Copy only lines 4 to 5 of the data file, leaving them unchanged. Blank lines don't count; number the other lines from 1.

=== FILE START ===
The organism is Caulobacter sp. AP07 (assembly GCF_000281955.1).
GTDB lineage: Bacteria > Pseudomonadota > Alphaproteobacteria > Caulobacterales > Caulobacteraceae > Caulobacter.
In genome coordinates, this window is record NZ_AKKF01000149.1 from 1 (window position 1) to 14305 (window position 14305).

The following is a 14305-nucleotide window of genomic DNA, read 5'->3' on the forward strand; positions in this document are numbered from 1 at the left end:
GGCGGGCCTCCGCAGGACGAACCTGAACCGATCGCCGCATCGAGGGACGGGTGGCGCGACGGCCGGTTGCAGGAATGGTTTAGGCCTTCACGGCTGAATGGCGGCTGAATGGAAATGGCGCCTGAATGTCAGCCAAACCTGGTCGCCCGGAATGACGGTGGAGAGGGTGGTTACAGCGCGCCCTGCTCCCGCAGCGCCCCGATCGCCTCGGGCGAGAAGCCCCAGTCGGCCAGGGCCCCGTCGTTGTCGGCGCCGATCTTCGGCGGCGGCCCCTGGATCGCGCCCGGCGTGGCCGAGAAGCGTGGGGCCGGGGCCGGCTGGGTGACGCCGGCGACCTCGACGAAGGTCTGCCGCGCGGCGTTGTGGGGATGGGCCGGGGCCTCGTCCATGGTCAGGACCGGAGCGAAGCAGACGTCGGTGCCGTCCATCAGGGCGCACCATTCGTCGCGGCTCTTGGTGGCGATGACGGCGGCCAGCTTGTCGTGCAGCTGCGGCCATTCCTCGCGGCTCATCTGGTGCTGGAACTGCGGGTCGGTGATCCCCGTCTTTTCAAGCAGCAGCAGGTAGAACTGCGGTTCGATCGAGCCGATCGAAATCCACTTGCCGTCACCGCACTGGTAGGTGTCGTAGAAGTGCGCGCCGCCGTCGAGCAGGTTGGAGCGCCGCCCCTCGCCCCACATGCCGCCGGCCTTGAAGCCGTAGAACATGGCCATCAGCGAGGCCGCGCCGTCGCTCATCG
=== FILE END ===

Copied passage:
The following is a 14305-nucleotide window of genomic DNA, read 5'->3' on the forward strand; positions in this document are numbered from 1 at the left end:
GGCGGGCCTCCGCAGGACGAACCTGAACCGATCGCCGCATCGAGGGACGGGTGGCGCGACGGCCGGTTGCAGGAATGGTTTAGGCCTTCACGGCTGAATGGCGGCTGAATGGAAATGGCGCCTGAATGTCAGCCAAACCTGGTCGCCCGGAATGACGGTGGAGAGGGTGGTTACAGCGCGCCCTGCTCCCGCAGCGCCCCGATCGCCTCGGGCGAGAAGCCCCAGTCGGCCAGGGCCCCGTCGTTGTCGGCGCCGATCTTCGGCGGCGGCCCCTGGATCGCGCCCGGCGTGGCCGAGAAGCGTGGGGCCGGGGCCGGCTGGGTGACGCCGGCGACCTCGACGAAGGTCTGCCGCGCGGCGTTGTGGGGATGGGCCGGGGCCTCGTCCATGGTCAGGACCGGAGCGAAGCAGACGTCGGTGCCGTCCATCAGGGCGCACCATTCGTCGCGGCTCTTGGTGGCGATGACGGCGGCCAGCTTGTCGTGCAGCTGCGGCCATTCCTCGCGGCTCATCTGGTGCTGGAACTGCGGGTCGGTGATCCCCGTCTTTTCAAGCAGCAGCAGGTAGAACTGCGGTTCGATCGAGCCGATCGAAATCCACTTGCCGTCACCGCACTGGTAGGTGTCGTAGAAGTGCGCGCCGCCGTCGAGCAGGTTGGAGCGCCGCCCCTCGCCCCACATGCCGCCGGCCTTGAAGCCGTAGAACATGGCCATCAGCGAGGCCGCGCCGTCGCTCATCG